Guest commentary: Protecting natural resources, public lands important for all our communities
As COVID-19 continues affecting our lives, I’ve been reflecting on how grateful I am for our public lands, places my family and I can safely go to exercise, get some fresh air or just sit and enjoy the beauty that surrounds us. All of us who live in western Colorado are fortunate to have an abundance of access to open space, great trails and shared lands.
For many, being out among the trees, streams and mountains can be a place to find peace, improve our mental health and reduce anxiety. I’ve also been impressed that so many in our community have been considering the impact of their recreation and how their actions might affect the health of others and the capacity of health care systems in rural communities.
Our work at Wilderness Workshop to protect public lands continues, and is more important now than ever. While so many folks are rightly focused on dealing with the impacts of a global pandemic, the Trump administration’s efforts to reduce environmental protections, abandon efforts at enforcement and develop public lands goes on full speed.
Just this week in fact, Donald Trump announced changes to how the National Environmental Policy Act is implemented that will have devastating effects on public lands, minority communities and our climate. Rather than supporting the most vulnerable communities, the Trump administration is providing bailouts for the fossil fuel industry in the name of COVID-19 relief. These include direct financial assistance, relaxing regulations that protect the public interest and opening large amounts of public land to oil and gas extraction, which is happening just over McClure Pass in the North Fork Valley. Environmental issues may feel less important with more than 3 million COVID-19 cases in the country and an unemployment rate well over 10%, but we also shouldn’t forget our planet in this time of crisis.
On top of these very important environmental concerns, as a Latina I want to acknowledge, I feel the disproportionate effects that COVID-19 is having on minority, low-income, undocumented, brown, indigenous and Black communities. And this is occurring not only nationally, but we feel it locally as well. We can’t afford to ignore that climate change and environmental racism will have similar disproportionate effects on these same communities and we will be bearing the brunt of the global disasters like the pandemic and other natural disasters.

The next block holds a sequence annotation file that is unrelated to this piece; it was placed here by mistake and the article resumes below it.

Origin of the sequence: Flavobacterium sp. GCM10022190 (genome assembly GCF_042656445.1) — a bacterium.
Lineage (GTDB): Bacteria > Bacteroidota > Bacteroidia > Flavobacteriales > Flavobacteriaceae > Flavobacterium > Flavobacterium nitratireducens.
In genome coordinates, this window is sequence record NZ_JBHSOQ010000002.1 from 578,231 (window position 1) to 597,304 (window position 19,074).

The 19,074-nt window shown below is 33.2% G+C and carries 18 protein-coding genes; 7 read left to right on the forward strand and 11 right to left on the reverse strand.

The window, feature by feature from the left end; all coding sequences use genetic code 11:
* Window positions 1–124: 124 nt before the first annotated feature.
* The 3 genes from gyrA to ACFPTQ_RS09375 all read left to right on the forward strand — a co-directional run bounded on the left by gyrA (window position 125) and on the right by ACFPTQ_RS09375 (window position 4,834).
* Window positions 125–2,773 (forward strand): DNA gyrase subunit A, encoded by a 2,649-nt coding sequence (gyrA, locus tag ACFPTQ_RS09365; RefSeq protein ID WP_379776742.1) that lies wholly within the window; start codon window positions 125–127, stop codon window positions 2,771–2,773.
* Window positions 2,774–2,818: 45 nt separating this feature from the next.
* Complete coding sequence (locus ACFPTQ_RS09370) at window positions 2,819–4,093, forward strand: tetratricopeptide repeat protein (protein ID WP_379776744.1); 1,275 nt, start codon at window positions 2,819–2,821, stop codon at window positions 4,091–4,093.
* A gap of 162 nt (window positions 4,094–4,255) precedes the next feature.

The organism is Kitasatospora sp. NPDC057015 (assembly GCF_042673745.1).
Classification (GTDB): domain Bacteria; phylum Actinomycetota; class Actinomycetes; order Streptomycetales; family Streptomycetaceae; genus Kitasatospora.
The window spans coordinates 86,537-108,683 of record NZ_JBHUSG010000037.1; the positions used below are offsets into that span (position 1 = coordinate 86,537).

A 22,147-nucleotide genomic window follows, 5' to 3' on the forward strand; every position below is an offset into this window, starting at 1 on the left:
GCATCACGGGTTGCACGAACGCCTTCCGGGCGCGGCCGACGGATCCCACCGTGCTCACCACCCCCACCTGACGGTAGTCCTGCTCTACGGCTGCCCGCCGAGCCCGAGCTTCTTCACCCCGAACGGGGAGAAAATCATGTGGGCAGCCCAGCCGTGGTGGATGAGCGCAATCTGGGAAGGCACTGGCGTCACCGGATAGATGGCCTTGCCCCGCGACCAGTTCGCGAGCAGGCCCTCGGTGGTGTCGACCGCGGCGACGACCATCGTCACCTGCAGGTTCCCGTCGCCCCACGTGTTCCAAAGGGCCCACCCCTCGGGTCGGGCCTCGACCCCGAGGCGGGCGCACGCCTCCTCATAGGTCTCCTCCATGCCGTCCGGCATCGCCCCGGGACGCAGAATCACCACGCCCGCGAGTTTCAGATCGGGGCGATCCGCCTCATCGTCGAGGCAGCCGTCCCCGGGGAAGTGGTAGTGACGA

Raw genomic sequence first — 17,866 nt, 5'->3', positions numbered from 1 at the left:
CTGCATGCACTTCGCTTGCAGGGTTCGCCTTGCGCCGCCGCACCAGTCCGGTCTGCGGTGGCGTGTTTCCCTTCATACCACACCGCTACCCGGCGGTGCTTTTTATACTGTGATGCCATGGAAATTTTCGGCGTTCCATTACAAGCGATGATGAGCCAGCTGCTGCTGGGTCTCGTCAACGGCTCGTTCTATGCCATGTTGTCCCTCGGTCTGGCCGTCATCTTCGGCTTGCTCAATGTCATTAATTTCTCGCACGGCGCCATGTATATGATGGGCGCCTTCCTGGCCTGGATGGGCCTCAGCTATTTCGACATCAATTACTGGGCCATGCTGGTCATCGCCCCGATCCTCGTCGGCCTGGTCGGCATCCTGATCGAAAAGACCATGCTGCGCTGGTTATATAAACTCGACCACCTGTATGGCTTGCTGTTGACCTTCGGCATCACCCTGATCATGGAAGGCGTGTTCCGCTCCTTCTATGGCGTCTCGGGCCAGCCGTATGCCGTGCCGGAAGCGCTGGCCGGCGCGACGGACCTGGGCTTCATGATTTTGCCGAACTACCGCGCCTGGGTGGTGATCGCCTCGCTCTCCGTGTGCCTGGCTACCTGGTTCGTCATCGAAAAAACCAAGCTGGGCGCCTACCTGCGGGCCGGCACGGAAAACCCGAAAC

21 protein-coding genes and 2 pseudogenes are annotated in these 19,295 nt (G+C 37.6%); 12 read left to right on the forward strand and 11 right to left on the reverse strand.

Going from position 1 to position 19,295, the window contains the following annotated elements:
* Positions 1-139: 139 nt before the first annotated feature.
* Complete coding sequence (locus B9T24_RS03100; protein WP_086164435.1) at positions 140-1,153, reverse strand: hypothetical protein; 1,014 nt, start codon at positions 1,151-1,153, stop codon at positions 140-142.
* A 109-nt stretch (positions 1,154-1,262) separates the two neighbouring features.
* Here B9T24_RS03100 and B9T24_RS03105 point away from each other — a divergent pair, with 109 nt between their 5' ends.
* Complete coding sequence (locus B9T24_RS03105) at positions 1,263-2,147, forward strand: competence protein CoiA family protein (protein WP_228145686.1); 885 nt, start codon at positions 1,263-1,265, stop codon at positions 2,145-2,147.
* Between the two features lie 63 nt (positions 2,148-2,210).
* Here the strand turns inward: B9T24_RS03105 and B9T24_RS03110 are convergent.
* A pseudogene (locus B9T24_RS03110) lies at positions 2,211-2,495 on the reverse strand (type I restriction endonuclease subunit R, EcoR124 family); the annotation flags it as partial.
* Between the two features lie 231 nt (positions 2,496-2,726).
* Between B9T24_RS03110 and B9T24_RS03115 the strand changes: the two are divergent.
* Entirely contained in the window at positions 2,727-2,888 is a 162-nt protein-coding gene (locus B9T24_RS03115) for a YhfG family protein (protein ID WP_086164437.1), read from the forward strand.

To that end, Wilderness Workshop through our Defiende Nuestra Tierra program, is participating in Latino Conservation Week, which is Saturday to July 26. Our goal is to encourage Latinos to get into the outdoors and elevate their voices and stories to continue to protect our natural resources and public lands.
Participating in Latino Conservation Week is part of that, and we’ll be kicking it off with a small 10-person hike and picnic in Grizzly Creek. Because of COVID-19, more events are not possible, but we will be engaging Latinos to virtually share their stories of appreciating, and recreating on, public lands. Please join our mailing list to stay informed.
These public lands belong to all of us. Once we have visited and enjoyed these places, we know we must act to protect these lands, the air and water for future generations.
Beatriz Soto is the director of Defiende Nuestra Tierra at Wilderness Workshop and is co-founder of Voces Unidas. She immigrated from Chihuahua, Mexico, and is a Basalt High School graduate. She works in the valley to bring our diverse communities together and be a liaison for unity and growth.
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